By Alex Barutha, RotoWire
Special to Yahoo Sports
We’re nearly at the one-third mark of the NBA season in fantasy. Teams and players are finally settling into a rhythm, and we’re starting to get better ideas of what’s real and what’s not. However, that doesn’t mean there’s nothing noteworthy to pay attention to. Injuries, drama and the looming trade deadline create plenty of storylines at this time of year, and all of it is worth considering for fantasy.
There's Trae Young drama
The Hawks' point guard wasn't even in the arena for Friday's win over the Nuggets after he and coach Nate McMillan had an "exchange," which stemmed from Young's decision to get treatment for his shoulder injury rather than participate in shootaround. Young attempted to downplay the issue before growing irritated when reporters pushed him further during Monday's media session.
Things may be starting to boil over, as the Hawks have a mediocre 13-12 record despite a significant offseason addition in Dejounte Murray, and Young is having the worst shooting season of his career. Over the past five games, he's 5-for-34 (14.7%) from three.
With Collins, Hunter and now Murray (ankle) sidelined as well, this is the time the Hawks most need Young to step up, and he's faltering both on and off the court. Maybe it's partially due to injury, but fantasy managers should still be paying attention.
Anthony Edwards is taking over
With Karl-Anthony Towns sidelined over the past three games, Edwards is making his presence felt. While his efficient 27.0 points and 5.7 assists are impressive, it's on defense where he's making the most powerful impact. Edwards has 17 steals and three blocks over the past trio of games.
The improved play began before Towns got hurt, though. Edwards has a 10-game streak with at least one steal, and during this stretch, he's averaged 26.2 points on 47/35/86 shooting, 5.8 rebounds, 4.4 assists and 2.9 steals in 37.1 minutes. He's somehow flying under the radar despite being the third-best fantasy player in per-game nine-category value since Nov. 16. With Towns out until January and the Wolves without many other consistent offensive options, Edwards should continue this elevated play.
Don't forget about trade deadline sleepers
Given the number of injuries and rest in the league already this season, we've seen extended glances at many teams' young players. A good number of these teams are at the bottom of the standings or have potential interest in being near the bottom for a better draft pick. Veterans on those teams could be on the move at the deadline, opening up role increases for young talent.
There are five teams clearly in the bottom tier. They all still have single-digit wins — the Hornets, Pistons, Rockets, Magic and Spurs. Charlotte is fascinating, given the sheer amount of impactful veterans available — Terry Rozier, Gordon Hayward, Mason Plumlee and even Kelly Oubre Jr. It could be a fire sale at the deadline. Some better-than-expected teams are tougher to read, namely the Pacers and Jazz. Andrew Nembhard and Walker Kessler are examples of players with potential breakouts looming should those franchises pull the plug.
Zion Williamson is finally playing like a superstar
With Brandon Ingram out and CJ McCollum struggling, Williamson is playing at a superstar level. He's led the Pelicans to five straight wins behind 28.0 points on 16.0 field-goal attempts, 9.8 rebounds, 6.0 assists, 1.8 steals and 1.6 blocks. He's the 12th-ranked fantasy player during this stretch in nine-category per-game production.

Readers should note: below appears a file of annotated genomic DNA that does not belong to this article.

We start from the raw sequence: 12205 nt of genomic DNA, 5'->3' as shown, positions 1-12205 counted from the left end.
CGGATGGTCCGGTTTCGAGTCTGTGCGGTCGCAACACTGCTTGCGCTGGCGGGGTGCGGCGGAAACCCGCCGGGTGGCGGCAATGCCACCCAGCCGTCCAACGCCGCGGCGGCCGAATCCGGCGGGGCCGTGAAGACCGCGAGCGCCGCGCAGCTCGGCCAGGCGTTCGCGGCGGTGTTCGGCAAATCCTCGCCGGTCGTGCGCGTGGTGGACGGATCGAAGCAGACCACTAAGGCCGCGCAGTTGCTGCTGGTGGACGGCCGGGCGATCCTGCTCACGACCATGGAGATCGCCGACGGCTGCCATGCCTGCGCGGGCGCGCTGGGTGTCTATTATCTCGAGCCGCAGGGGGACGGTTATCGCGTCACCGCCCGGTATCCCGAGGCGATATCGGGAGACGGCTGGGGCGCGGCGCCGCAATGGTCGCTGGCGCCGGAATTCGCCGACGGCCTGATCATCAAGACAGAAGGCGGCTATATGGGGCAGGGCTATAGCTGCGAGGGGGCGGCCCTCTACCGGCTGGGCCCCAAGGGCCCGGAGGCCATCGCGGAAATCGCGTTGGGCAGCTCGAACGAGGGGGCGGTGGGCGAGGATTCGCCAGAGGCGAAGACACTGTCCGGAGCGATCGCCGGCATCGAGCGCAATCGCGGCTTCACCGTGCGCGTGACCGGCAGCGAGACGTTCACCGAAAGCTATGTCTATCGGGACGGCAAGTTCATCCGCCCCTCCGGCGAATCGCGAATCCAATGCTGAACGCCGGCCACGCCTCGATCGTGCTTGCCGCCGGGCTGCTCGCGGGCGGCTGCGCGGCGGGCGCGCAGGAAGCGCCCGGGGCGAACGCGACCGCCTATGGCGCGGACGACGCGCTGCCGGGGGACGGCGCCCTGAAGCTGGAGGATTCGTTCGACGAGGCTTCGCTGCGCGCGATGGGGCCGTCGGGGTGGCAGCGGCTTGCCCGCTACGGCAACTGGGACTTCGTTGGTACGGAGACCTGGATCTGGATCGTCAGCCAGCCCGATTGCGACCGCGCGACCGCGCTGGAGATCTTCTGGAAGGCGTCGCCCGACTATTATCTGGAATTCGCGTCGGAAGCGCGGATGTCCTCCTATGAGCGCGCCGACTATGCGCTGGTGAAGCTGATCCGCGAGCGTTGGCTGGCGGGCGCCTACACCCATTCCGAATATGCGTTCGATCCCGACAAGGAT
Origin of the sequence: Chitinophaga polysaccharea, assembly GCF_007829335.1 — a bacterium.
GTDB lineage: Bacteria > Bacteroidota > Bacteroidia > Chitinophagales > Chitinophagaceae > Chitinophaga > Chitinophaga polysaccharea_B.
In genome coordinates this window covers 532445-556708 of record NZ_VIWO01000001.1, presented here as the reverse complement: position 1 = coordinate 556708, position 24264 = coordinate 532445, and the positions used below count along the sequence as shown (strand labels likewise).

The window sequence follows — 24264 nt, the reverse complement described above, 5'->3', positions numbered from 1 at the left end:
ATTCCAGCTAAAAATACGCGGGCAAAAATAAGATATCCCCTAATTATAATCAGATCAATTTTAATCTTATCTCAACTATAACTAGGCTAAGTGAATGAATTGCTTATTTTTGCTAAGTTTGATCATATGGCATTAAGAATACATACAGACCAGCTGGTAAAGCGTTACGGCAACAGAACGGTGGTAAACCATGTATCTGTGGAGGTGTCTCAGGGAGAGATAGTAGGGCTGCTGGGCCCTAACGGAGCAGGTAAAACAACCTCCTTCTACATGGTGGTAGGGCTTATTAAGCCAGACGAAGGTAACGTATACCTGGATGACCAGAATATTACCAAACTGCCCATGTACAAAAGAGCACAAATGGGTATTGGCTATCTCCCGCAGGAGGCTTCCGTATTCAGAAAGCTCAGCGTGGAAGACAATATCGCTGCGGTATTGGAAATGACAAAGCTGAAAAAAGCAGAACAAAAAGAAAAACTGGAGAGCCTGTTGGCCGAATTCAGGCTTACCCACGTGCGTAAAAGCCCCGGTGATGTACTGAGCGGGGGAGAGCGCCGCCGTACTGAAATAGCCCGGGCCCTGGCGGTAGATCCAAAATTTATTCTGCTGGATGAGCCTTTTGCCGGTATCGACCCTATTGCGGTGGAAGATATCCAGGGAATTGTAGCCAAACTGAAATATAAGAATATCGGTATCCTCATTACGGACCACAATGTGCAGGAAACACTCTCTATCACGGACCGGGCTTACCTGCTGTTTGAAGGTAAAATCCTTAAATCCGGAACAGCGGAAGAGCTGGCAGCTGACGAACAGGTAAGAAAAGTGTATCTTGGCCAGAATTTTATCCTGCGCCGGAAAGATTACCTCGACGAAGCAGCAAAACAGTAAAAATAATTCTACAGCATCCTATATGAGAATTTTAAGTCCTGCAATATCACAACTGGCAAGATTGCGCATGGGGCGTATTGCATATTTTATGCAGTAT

Beyond his boosted scoring and passing, Williamson is elevating the parts of his game that have historically dragged down his fantasy value, namely his lack of defensive stats and subpar free-throw percentage. For his career, he's averaged just 1.5 combined steals-plus-blocks and owns a 68.9 FT%.
The hope is that these things stick even when his usage declines upon the return of Ingram. Williamson takes so many free-throw attempts (7.5 per game this season) that every percentage point matters for fantasy managers. And we know he has the athleticism to be a monster defensively. It's a matter of awareness and effort. But if the Pelicans keep winning with more Williamson, maybe the usage sticks, too.
What is Orlando's rotation when everyone is healthy?
Markelle Fultz made his season debut on Nov. 30. He's had mixed results, averaging 9.2 points, 4.0 assists, 3.0 rebounds and 1.0 steals in 25.2 minutes. His return prompts the question — what does Orlando's rotation look like when the injury report clears?
Wendell Carter Jr., Chuma Okeke, Jalen Suggs and Gary Harris have all missed the past four games, and Jonathan Isaac's presence is still looming. Do Fultz, Suggs and Cole Anthony play a three-man rotation at the guard spots? Is Harris seeing backup minutes at the three? What about Terrence Ross? Is Okeke going to be a DNP if Isaac returns? The same question could go to Mo Bamba. Is there room for Bol Bol to continue seeing minutes in the high-20s? What about the usage rates for all these guys?
Is the Tim Hardaway Jr. resurgence real?
The middling Mavericks need to start experimenting to find success outside of Luka Doncic's individual greatness. The latest experiment was adding the struggling Hardaway to the starting five. He floundered in his first start, scoring six points and posting no other counting stats. But things quickly changed.
Over the past five games, Hardaway is launching from three at a career-high rate (11.0 attempts per game) and averaging 24.4 points, 4.4 rebounds, 1.8 assists and 1.4 steals in 30.6 minutes. He even took 12 free throws in Tuesday's win over the Nuggets.
He will not continue making 54.5% of his shots from deep as he has during this stretch, but the Mavericks have won four of these past five games, so the volume may stick if it leads to more success. He should be rostered in almost all fantasy leagues for the time being.